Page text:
Today eight of us completed the first Tough Mudder. Tons of fun. It was a 7-mile race on the side of ski slope, interspersed with various challenges, like wading waist-deep through mud, army crawls under wire, and climbing over some walls. I can see how this type of fitness events will continue to spread. A few observations.
VFFs / Barefoot running
- Lots of VFFs (Vibram Five Fingers), including 7 of 8 on our team.
- I ditched my VFFs for 3 miles of the race. Had to slow down a bit to avoid rocks, but my concentration level went up. I felt less likely to twist an ankle. You see guys with these big plodding shoes — they aren’t forced to focus on where they’re stepping, and then when they land wrong, boom, they turn their ankle. The foot can’t adapt dynamically because it’s locked up in the shoe.
- Your shoes get soaking wet at various points in the race, and your feet dry more quickly barefoot (and you’re less likely to get a blister).
- That said, there were parts of the race where a normal running shoe would have been superior, due to the difficult terrain. The most difficult parts for VFFs were man-made large-size gravel roads.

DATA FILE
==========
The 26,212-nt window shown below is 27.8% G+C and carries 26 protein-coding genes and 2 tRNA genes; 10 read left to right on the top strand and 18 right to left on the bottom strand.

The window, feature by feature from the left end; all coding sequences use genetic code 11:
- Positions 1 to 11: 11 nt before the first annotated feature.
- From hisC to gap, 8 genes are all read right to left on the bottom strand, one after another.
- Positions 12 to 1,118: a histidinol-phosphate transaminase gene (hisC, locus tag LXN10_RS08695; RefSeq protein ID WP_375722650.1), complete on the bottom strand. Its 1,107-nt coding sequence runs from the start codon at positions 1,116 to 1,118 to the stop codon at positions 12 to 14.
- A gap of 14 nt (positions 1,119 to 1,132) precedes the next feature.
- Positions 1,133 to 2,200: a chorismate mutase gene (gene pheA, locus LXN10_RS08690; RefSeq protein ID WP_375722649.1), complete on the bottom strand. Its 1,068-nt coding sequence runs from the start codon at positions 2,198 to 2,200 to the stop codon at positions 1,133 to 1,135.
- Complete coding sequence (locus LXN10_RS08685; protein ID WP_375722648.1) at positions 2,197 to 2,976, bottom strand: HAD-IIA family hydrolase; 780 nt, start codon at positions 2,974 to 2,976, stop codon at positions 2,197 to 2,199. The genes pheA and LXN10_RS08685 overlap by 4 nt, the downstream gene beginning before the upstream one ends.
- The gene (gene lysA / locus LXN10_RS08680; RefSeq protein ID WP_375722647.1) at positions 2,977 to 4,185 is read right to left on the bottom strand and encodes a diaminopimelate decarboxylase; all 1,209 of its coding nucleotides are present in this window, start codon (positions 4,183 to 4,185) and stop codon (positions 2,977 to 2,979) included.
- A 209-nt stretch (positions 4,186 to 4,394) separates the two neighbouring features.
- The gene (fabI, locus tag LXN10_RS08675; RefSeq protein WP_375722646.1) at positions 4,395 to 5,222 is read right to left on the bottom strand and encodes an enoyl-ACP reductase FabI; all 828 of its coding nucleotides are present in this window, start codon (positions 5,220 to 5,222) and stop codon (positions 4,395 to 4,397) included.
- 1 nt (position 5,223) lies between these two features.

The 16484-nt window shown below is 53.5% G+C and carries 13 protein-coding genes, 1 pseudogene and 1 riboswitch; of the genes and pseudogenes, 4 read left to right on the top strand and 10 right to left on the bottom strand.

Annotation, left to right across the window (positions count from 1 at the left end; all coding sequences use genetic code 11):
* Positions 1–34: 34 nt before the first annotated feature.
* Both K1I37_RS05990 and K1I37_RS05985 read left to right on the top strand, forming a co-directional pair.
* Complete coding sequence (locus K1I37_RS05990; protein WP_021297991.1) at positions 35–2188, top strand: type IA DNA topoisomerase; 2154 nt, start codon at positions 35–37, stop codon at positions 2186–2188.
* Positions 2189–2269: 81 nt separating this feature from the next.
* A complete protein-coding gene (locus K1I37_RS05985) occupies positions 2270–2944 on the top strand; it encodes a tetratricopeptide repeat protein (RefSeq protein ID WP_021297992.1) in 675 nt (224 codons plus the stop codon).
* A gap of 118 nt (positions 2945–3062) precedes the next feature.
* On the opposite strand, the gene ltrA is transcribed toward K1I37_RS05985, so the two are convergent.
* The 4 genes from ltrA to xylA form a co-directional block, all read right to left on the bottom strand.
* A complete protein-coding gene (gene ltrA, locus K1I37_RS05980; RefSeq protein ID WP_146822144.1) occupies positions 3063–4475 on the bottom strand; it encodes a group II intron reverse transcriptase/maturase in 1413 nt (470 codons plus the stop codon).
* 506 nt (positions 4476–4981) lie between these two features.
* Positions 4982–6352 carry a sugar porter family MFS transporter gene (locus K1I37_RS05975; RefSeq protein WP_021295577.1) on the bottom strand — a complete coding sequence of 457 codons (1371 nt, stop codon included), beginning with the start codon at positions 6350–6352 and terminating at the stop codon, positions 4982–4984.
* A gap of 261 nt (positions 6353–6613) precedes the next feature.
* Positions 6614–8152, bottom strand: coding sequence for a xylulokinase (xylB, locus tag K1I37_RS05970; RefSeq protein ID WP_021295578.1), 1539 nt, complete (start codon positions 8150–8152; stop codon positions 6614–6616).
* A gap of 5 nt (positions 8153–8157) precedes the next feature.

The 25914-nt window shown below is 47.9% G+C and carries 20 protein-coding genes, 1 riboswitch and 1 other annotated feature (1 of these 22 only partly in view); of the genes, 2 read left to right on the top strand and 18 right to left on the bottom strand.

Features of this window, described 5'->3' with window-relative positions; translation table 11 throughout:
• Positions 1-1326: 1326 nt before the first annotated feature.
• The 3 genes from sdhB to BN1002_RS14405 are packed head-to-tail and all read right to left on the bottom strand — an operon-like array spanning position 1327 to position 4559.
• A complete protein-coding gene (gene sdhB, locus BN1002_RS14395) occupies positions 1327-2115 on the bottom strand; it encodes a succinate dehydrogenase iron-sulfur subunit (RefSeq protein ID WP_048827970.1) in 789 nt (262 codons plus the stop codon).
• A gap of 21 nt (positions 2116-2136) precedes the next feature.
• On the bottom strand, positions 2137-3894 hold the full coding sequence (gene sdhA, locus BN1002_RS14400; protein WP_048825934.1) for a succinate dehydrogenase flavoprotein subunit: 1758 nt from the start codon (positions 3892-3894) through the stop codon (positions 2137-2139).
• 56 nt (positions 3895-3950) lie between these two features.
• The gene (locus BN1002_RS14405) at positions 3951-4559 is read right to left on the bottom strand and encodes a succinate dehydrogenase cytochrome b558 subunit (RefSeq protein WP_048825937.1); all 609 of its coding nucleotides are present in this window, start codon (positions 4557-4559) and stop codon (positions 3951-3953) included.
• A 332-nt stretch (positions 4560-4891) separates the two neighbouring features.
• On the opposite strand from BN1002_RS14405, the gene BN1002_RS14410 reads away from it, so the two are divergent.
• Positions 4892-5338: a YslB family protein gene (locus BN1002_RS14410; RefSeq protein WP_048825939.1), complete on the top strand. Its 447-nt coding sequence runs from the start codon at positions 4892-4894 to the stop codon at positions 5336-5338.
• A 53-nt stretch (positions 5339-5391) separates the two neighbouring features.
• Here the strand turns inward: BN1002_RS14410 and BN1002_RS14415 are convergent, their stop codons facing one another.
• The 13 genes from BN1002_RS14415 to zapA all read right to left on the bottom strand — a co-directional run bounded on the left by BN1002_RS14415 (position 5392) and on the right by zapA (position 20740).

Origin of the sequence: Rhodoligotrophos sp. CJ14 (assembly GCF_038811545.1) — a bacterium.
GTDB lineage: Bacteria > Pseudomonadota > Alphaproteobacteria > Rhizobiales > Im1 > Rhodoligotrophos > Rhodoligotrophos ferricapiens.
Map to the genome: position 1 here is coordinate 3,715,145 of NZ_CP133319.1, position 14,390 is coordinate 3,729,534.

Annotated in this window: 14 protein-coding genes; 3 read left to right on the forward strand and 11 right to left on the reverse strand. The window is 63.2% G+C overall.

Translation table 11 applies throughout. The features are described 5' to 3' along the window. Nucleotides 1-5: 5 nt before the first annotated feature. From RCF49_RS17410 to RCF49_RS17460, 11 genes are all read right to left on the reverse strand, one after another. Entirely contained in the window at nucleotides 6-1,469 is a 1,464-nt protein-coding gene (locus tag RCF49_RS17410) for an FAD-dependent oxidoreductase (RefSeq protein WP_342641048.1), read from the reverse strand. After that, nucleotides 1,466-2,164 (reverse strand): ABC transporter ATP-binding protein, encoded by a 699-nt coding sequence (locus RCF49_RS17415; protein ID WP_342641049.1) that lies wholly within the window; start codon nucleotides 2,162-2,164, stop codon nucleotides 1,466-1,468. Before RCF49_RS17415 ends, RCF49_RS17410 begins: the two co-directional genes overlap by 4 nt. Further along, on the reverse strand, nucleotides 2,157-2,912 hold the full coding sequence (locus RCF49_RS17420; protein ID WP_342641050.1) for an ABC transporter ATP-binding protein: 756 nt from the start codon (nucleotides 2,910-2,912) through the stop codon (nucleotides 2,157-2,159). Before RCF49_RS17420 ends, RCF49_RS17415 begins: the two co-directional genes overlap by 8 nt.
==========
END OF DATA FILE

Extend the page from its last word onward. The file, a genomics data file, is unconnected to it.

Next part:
- You can’t be a specialist. The steep uphills kill the road runners and the treadmill aficionados. People who had no upper body strength or co-ordination couldn’t get over the walls. One of our team members is not a good swimmer, so the water obstacles were a major challenge to him (but he kicked ass).
- If anything, Tough Mudder could make the obstacles longer and harder. The hardest parts were the uphill climbs at the beginning, which wiped you out for the rest.
- There was refreshing emphasis on teamwork and camaraderie. I could eventually see these events timed as a team, and including challenges that require all teammates to be present to complete.
- Way too much carb-age. Everybody was scarfing down bagels and beer right after finishing.
- I just don’t believe that optimal endurance performance necessitates carbo-loading or heavy and consistent carb intake during the race. If that’s what your body is accustomed to, then yes, you better do it. But from an evolutionary perspective, that’s a dangerous dependency, and in tough times, humans who could perform optimally (i.e., survive) would live to bring home the bacon.
- See De Vany on "Lard as a performance fuel" (gated).
- The NYT had a great write-up on how Tough Mudder got started, and how they attracted over 4,500(!) participants for their first race. The business plan was a semi-finalist in a Harvard Business School competition — penalized since the judges thought they wouldn’t be able to attract 500 participants. Well, they were only off by an order of magnitude.
- Congratulations to Will Dean, Guy Livingstone, and the whole team at Tough Mudder for building a business that will benefit others by making fitness more functional and more fun. (Not to mention the $150k+ that they raised for the Wounded Warrior Project.)
Hats off, guys.